Indian Buddhist monk accused of molesting children

Head of novice school placed in custody after complaints he sexually abused pupils
Indian Buddhist monk accused of molesting children

Delegates of the International Buddhist Conclave 2018 offer prayers on Aug. 25 at a holy site in Rajgir, one of several Buddist centers in India's eastern state of Bihar. (Photo by IANS)

A Buddhist monk in India has been remanded to judicial custody accused of abusing 15 minors who were training to be monks.

Bhante Sanghpriya Sujoy, who heads Prajna Jyoti (light of truth) Novice School and Meditation Centre in the holy village of Bodh Gaya in Bihar state, was arrested on Aug. 30 and remanded for 14 days for investigations.

Senior police superintendent Rajeev Mishra told media that a special investigating team will handle the complaint in view of its serious nature involving minor children and a religious leader.

The arrest followed complaints from his pupils that he sexually, physically and mentally abused them, said reports from Bodh Gaya, a revered place where Gautama Buddha is believed to have attained enlightenment while meditating under a banyan tree.

All 15 children, aged 6-14, were brought from poverty-stricken families in Assam state to train to become Buddhist monks, reports said.

"This is an international pilgrimage center where many pilgrims and others come and go … we do not know what exactly has happened," said Jesuit Father Philip Manthara, a social worker who spent nearly five decades in Bihar.

The International Buddhist Council held an emergency meeting in Bodh Gaya and condemned the "heinous crime against children in the name of religious teaching."

The monk's arrest follows a case in which police said 30 minor girls as young as 7 were drugged, raped and forced to sleep naked at a government-run shelter home in Bihar's Muzaffarpur town.

Among the 10 accused is Brajesh Thakur, who runs the state-funded NGO that manages the shelter.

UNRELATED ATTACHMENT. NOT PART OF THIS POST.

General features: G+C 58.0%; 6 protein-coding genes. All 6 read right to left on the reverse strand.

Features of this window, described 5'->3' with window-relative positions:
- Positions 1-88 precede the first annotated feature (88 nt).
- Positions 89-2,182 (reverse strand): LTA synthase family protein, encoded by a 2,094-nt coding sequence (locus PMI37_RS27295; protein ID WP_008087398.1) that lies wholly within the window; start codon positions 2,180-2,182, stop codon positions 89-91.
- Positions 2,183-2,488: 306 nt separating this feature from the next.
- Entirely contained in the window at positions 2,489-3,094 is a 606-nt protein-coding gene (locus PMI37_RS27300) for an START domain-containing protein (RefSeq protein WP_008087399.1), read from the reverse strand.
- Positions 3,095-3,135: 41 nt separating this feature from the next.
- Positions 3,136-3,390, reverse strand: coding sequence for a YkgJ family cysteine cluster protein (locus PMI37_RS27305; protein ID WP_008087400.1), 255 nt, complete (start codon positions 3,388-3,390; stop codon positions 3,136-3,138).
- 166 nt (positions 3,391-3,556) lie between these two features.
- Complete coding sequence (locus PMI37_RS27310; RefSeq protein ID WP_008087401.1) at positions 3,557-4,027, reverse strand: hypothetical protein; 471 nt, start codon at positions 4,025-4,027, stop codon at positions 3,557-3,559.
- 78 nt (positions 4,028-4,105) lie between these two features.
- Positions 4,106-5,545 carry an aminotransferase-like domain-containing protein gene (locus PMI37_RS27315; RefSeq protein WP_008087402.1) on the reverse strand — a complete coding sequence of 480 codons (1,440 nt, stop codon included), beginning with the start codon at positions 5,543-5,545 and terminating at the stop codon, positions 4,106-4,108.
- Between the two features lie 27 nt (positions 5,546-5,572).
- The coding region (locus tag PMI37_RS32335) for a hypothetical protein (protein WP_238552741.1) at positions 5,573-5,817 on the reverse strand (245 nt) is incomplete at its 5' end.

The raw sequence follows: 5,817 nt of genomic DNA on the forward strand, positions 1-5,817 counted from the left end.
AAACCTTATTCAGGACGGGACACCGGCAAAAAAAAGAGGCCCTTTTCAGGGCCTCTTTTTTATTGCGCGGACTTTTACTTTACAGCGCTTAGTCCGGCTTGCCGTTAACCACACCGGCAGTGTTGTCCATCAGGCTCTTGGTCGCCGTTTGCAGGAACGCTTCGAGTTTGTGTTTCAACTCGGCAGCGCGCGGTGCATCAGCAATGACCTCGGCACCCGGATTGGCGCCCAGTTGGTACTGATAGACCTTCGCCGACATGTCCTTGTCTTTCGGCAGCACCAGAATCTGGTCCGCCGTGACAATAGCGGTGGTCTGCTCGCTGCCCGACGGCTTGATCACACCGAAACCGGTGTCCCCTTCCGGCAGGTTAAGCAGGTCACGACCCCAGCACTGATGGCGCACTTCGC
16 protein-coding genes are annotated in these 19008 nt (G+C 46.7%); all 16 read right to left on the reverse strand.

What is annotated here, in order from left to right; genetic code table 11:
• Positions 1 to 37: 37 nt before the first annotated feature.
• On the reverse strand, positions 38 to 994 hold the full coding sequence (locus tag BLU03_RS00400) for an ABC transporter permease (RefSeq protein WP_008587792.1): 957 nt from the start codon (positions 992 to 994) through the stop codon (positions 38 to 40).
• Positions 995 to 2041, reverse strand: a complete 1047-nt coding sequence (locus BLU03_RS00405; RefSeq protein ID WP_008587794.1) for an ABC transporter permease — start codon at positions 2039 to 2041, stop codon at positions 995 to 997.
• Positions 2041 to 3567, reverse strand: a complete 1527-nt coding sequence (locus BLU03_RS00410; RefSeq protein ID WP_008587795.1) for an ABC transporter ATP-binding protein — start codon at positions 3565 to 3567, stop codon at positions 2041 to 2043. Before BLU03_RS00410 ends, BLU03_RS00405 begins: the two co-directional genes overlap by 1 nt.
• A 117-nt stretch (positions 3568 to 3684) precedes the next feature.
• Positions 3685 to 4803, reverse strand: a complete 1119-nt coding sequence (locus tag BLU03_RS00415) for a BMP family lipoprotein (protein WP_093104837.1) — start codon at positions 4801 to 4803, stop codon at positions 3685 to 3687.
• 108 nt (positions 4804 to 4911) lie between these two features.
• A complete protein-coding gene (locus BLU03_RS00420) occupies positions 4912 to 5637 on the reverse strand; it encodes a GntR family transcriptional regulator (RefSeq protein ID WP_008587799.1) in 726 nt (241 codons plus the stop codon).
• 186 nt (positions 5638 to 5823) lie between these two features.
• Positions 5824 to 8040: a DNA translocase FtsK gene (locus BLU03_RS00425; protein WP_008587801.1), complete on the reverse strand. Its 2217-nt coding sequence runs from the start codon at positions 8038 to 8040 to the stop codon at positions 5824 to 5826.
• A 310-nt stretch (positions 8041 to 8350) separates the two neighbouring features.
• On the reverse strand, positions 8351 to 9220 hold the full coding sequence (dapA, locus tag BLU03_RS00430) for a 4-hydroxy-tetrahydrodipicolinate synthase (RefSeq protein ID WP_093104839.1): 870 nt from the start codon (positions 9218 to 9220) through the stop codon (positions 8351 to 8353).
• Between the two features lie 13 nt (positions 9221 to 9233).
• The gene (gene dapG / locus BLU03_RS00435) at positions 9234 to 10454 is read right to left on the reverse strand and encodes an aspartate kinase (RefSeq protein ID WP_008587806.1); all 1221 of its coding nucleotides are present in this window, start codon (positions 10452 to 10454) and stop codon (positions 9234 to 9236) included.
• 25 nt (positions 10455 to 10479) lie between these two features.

The exploitation was first reported in an audit report by a state-appointed social institute and submitted to the state's social welfare department in April.

Most of the girls were either orphans or lost. Police placed them in the shelter home as Bihar has no other system to house such girls.

One girl told police that they were drugged on the pretext of administering "deworming medicine." The staff kicked and beat them and hot water and oil were thrown at them for refusing to do "dirty jobs."

"This is very unfortunate that we are not able to protect our children even in care homes where they are supposed to be safe," Bishop Cajetan Francis Osta of Muzaffarpur told ucanews.com. "We need to put in extra efforts to ensure they are safe."

Father Manthara, 86, blamed bad governance for the exploitation of children. "The socio-cultural equations in the state where caste plays a pivotal role lead to such exploitations," he said. "People lead a pathetic life in terms of poverty, education and other social issues."

He said upper castes see socially poor lower castes as "mere objects to be used."

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"If officials were serious in monitoring shelter homes, the poor children could not have been sexually abused and tortured," he said.

Crimes against children have been increasing in India. While 89,423 offenses against children were reported in 2014, the number rose to 94,172 in 2015 and 106,958 in 2016, according to the National Crime Record Bureau.

Nearly 100 children are sexually abused each day, according to federal data collected from police stations.

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